Having grown up by San Francisco, the setting of this game is just right for me. The music, though not exactly to my taste, goes a long way to setting the tone, as do the cutscenes, all of which embody 70's era cop movie. Being in San Francisco gives the game lots of opportunities to to exploit elevation with large hills and jumps, something you're incentivized to explore through the Dare system as well. Driving is fun, though not without some frustration. I'm a big fan of games that let you hold on the accelerator the whole way and control your course with careful steering and application of drift, but this game is anything but. It'll take a lot more planning than that to succeed, and quite often holding the gas at max will make you fishtail or wildly spin in circles. Not that these are bad things, mind you, but like I said, not how I prefer my racing games. There's also the matter of traffic. There's a lot of it, and running into it will slow you down significantly. It does help make the world feel full, and sometimes you'll see active police chases going on around you as well, but other times it just feels in the way. While this game certainly isn't as realistic as a proper simulator (and more on that in a second), it is much less forgiving than your average arcadey racing game, so keep that in mind if realistic racers aren't your style. The thing that sets this game apart is the ability system, most notably the Shift ability. Shift allows you to jump into (almost) any other car in the world and do with it as you will. Chasing down a criminal trying to get away from cops? Shift into a bus in the opposite lane and have them meet an unfortunate accident. You can also boost or ram cars on a shared cooldown or shift instantly between any other car on your team. The game gives you a lot of options in tackling different missions, but cracks start to show up when it takes away these options. For Dares it doesn't matter so much, but full-fledged Challenges where they do things like take away all your abilities and ask you to take out a car quickly become frustrating. The PC port is decent. It runs well enough, though it doesn't have much in the way of options. I do get hiccups sometimes and outright drops to single-digit FPS in the presence of fire. Some textures, such as the ground, will randomly flicker on and off sometimes. I do have to say though, I've never seen such nice looking tire smoke, and it doesn't even trash my wimpy little card like I'd expect.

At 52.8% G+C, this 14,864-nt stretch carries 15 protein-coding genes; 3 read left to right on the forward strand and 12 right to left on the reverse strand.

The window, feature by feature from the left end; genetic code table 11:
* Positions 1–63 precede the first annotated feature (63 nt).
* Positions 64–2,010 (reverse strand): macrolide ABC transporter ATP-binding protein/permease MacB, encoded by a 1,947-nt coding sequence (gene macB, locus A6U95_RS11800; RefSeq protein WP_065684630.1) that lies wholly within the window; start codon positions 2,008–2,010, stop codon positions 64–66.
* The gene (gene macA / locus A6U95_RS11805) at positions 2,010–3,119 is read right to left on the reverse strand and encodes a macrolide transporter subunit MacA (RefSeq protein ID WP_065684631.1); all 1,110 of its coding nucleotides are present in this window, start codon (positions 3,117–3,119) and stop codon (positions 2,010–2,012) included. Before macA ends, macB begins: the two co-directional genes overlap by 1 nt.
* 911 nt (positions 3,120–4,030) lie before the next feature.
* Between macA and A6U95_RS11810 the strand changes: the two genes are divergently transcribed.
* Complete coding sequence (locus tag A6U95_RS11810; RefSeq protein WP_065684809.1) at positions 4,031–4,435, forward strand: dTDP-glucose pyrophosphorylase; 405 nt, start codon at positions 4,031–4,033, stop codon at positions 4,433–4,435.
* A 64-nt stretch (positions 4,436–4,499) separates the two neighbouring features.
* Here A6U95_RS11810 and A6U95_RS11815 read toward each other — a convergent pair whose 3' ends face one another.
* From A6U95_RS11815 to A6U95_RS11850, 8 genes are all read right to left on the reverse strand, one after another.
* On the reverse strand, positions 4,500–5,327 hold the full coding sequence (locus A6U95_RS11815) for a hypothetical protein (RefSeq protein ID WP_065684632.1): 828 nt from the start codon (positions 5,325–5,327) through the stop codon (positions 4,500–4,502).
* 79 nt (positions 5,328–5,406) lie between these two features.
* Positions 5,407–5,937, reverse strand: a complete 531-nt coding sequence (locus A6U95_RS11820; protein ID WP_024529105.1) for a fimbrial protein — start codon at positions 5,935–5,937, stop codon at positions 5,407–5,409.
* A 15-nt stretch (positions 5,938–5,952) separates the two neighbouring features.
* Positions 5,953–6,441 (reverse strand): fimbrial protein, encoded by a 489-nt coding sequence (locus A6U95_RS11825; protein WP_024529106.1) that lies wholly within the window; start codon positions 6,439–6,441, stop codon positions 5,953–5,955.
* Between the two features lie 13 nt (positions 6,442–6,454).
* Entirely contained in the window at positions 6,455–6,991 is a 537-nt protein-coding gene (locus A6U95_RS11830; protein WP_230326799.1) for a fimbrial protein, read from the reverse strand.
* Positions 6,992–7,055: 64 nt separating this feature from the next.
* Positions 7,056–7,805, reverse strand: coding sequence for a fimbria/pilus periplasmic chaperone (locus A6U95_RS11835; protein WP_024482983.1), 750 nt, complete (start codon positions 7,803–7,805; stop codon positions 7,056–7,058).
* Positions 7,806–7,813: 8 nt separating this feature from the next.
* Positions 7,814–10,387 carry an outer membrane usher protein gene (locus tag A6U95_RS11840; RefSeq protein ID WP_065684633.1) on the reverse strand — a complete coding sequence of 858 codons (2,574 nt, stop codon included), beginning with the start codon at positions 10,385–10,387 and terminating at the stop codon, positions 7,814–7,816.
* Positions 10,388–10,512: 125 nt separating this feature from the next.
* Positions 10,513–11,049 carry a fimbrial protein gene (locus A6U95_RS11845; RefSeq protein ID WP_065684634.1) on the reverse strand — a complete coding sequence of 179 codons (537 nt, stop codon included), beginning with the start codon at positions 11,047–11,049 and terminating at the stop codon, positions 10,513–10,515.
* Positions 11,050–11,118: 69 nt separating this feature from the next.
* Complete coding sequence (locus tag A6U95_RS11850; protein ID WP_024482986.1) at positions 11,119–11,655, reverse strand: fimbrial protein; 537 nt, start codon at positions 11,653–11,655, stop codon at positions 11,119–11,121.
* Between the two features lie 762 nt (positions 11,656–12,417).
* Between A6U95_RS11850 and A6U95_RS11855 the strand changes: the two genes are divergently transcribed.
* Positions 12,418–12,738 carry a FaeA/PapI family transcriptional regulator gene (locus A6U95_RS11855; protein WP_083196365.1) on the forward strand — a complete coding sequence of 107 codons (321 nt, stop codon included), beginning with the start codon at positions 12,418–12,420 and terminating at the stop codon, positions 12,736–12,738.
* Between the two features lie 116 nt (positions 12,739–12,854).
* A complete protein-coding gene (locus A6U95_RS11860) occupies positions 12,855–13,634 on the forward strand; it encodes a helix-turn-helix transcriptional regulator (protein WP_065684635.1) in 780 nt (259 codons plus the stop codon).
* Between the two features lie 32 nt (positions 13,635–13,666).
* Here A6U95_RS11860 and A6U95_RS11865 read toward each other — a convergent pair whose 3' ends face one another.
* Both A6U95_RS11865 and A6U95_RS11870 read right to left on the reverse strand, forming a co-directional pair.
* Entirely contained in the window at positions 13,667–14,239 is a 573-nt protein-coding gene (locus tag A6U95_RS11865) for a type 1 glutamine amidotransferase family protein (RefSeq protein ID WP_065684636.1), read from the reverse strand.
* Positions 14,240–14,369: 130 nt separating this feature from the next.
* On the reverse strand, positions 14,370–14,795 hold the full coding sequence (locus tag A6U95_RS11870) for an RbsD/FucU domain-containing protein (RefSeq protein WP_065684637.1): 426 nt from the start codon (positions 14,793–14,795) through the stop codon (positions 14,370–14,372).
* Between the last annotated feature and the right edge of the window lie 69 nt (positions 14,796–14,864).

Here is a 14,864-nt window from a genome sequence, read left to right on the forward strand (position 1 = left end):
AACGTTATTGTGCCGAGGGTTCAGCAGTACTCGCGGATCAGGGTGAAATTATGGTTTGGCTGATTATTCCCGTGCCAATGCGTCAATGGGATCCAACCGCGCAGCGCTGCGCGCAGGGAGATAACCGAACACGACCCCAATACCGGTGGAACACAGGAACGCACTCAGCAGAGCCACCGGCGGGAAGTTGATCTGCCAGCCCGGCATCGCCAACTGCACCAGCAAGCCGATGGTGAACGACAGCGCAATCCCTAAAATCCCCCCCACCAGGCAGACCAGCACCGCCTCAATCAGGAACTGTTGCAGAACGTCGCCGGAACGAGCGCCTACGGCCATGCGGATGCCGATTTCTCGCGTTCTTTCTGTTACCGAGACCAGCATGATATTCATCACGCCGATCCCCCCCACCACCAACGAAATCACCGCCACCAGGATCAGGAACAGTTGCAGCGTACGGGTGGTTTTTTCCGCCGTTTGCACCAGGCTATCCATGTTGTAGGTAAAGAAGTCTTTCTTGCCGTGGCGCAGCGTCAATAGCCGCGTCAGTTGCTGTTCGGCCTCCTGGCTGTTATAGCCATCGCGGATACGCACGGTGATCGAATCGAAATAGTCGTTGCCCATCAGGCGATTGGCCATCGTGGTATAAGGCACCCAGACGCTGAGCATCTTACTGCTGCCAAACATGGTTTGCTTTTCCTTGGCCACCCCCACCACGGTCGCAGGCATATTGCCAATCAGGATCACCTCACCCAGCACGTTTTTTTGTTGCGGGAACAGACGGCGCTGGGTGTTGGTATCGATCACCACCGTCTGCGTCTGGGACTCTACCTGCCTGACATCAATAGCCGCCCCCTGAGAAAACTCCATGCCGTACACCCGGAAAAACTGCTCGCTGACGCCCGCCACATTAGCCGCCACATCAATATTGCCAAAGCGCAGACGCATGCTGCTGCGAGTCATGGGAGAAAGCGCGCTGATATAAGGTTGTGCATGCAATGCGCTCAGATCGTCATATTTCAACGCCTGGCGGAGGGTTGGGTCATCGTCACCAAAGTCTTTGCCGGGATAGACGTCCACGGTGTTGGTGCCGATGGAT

A flawed but ultimately fun gameLocke | June 17, 2014 | Review of FUEL - PC